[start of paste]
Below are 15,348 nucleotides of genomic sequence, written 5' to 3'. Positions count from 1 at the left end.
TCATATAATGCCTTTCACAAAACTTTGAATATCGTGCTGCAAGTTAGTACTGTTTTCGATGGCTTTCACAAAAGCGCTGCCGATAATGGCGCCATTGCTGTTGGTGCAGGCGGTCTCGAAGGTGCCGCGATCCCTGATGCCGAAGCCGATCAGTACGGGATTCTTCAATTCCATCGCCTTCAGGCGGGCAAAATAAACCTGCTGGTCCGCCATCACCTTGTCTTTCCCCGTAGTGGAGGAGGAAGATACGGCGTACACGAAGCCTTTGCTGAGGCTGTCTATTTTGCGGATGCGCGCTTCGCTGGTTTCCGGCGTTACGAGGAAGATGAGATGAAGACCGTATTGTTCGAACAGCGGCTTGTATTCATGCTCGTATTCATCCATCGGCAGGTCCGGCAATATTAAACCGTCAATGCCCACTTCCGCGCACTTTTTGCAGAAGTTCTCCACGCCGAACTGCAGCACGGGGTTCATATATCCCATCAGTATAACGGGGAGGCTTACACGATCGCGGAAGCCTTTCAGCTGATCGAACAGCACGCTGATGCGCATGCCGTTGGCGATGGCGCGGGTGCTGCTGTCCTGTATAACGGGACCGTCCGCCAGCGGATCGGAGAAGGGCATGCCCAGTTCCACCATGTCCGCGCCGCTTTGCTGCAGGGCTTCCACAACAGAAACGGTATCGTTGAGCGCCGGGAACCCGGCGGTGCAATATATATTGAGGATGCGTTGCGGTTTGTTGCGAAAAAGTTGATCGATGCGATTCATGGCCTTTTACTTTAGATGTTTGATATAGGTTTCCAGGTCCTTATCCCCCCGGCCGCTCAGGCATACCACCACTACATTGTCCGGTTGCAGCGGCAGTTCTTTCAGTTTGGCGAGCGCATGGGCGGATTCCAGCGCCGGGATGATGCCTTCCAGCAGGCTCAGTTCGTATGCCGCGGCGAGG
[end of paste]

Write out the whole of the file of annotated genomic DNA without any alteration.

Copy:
Below are 15,348 nucleotides of genomic sequence, written 5' to 3'. Positions count from 1 at the left end.
TCATATAATGCCTTTCACAAAACTTTGAATATCGTGCTGCAAGTTAGTACTGTTTTCGATGGCTTTCACAAAAGCGCTGCCGATAATGGCGCCATTGCTGTTGGTGCAGGCGGTCTCGAAGGTGCCGCGATCCCTGATGCCGAAGCCGATCAGTACGGGATTCTTCAATTCCATCGCCTTCAGGCGGGCAAAATAAACCTGCTGGTCCGCCATCACCTTGTCTTTCCCCGTAGTGGAGGAGGAAGATACGGCGTACACGAAGCCTTTGCTGAGGCTGTCTATTTTGCGGATGCGCGCTTCGCTGGTTTCCGGCGTTACGAGGAAGATGAGATGAAGACCGTATTGTTCGAACAGCGGCTTGTATTCATGCTCGTATTCATCCATCGGCAGGTCCGGCAATATTAAACCGTCAATGCCCACTTCCGCGCACTTTTTGCAGAAGTTCTCCACGCCGAACTGCAGCACGGGGTTCATATATCCCATCAGTATAACGGGGAGGCTTACACGATCGCGGAAGCCTTTCAGCTGATCGAACAGCACGCTGATGCGCATGCCGTTGGCGATGGCGCGGGTGCTGCTGTCCTGTATAACGGGACCGTCCGCCAGCGGATCGGAGAAGGGCATGCCCAGTTCCACCATGTCCGCGCCGCTTTGCTGCAGGGCTTCCACAACAGAAACGGTATCGTTGAGCGCCGGGAACCCGGCGGTGCAATATATATTGAGGATGCGTTGCGGTTTGTTGCGAAAAAGTTGATCGATGCGATTCATGGCCTTTTACTTTAGATGTTTGATATAGGTTTCCAGGTCCTTATCCCCCCGGCCGCTCAGGCATACCACCACTACATTGTCCGGTTGCAGCGGCAGTTCTTTCAGTTTGGCGAGCGCATGGGCGGATTCCAGCGCCGGGATGATGCCTTCCAGCAGGCTCAGTTCGTATGCCGCGGCGAGG